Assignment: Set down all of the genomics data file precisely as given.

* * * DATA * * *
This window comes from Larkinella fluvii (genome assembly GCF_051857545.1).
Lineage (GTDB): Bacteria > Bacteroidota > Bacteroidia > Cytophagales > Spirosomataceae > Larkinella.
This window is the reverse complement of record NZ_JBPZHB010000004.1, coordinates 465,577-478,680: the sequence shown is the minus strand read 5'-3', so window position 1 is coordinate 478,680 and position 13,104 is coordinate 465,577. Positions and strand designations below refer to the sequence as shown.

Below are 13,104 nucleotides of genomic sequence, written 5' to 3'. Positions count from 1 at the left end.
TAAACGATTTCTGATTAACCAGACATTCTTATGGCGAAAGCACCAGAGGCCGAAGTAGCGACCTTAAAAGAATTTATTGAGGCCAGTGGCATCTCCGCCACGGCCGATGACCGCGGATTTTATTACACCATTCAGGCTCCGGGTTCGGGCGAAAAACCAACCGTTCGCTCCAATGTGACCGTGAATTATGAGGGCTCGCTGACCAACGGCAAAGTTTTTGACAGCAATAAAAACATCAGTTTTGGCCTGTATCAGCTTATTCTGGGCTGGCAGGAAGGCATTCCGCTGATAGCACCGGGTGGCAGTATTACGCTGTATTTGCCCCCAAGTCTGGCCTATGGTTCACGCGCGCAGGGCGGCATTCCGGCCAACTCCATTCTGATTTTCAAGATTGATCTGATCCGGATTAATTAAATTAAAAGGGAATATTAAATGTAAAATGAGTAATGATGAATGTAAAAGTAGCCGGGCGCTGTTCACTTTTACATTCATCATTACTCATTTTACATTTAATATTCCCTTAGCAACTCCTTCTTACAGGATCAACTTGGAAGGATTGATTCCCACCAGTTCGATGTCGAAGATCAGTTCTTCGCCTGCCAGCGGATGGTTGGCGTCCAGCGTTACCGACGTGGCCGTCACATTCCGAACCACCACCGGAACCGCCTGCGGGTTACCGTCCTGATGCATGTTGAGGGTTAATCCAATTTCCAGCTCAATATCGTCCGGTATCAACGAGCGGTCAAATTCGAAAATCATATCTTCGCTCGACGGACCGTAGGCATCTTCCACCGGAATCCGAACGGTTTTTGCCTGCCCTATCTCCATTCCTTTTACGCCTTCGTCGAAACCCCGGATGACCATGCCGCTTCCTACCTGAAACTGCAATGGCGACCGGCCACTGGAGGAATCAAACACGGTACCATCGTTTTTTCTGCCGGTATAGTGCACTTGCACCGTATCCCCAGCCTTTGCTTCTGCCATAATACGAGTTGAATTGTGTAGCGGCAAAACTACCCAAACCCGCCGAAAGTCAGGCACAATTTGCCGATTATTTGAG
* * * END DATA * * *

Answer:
This window comes from Larkinella fluvii (genome assembly GCF_051857545.1).
Lineage (GTDB): Bacteria > Bacteroidota > Bacteroidia > Cytophagales > Spirosomataceae > Larkinella.
This window is the reverse complement of record NZ_JBPZHB010000004.1, coordinates 465,577-478,680: the sequence shown is the minus strand read 5'-3', so window position 1 is coordinate 478,680 and position 13,104 is coordinate 465,577. Positions and strand designations below refer to the sequence as shown.

Below are 13,104 nucleotides of genomic sequence, written 5' to 3'. Positions count from 1 at the left end.
TAAACGATTTCTGATTAACCAGACATTCTTATGGCGAAAGCACCAGAGGCCGAAGTAGCGACCTTAAAAGAATTTATTGAGGCCAGTGGCATCTCCGCCACGGCCGATGACCGCGGATTTTATTACACCATTCAGGCTCCGGGTTCGGGCGAAAAACCAACCGTTCGCTCCAATGTGACCGTGAATTATGAGGGCTCGCTGACCAACGGCAAAGTTTTTGACAGCAATAAAAACATCAGTTTTGGCCTGTATCAGCTTATTCTGGGCTGGCAGGAAGGCATTCCGCTGATAGCACCGGGTGGCAGTATTACGCTGTATTTGCCCCCAAGTCTGGCCTATGGTTCACGCGCGCAGGGCGGCATTCCGGCCAACTCCATTCTGATTTTCAAGATTGATCTGATCCGGATTAATTAAATTAAAAGGGAATATTAAATGTAAAATGAGTAATGATGAATGTAAAAGTAGCCGGGCGCTGTTCACTTTTACATTCATCATTACTCATTTTACATTTAATATTCCCTTAGCAACTCCTTCTTACAGGATCAACTTGGAAGGATTGATTCCCACCAGTTCGATGTCGAAGATCAGTTCTTCGCCTGCCAGCGGATGGTTGGCGTCCAGCGTTACCGACGTGGCCGTCACATTCCGAACCACCACCGGAACCGCCTGCGGGTTACCGTCCTGATGCATGTTGAGGGTTAATCCAATTTCCAGCTCAATATCGTCCGGTATCAACGAGCGGTCAAATTCGAAAATCATATCTTCGCTCGACGGACCGTAGGCATCTTCCACCGGAATCCGAACGGTTTTTGCCTGCCCTATCTCCATTCCTTTTACGCCTTCGTCGAAACCCCGGATGACCATGCCGCTTCCTACCTGAAACTGCAATGGCGACCGGCCACTGGAGGAATCAAACACGGTACCATCGTTTTTTCTGCCGGTATAGTGCACTTGCACCGTATCCCCAGCCTTTGCTTCTGCCATAATACGAGTTGAATTGTGTAGCGGCAAAACTACCCAAACCCGCCGAAAGTCAGGCACAATTTGCCGATTATTTGAG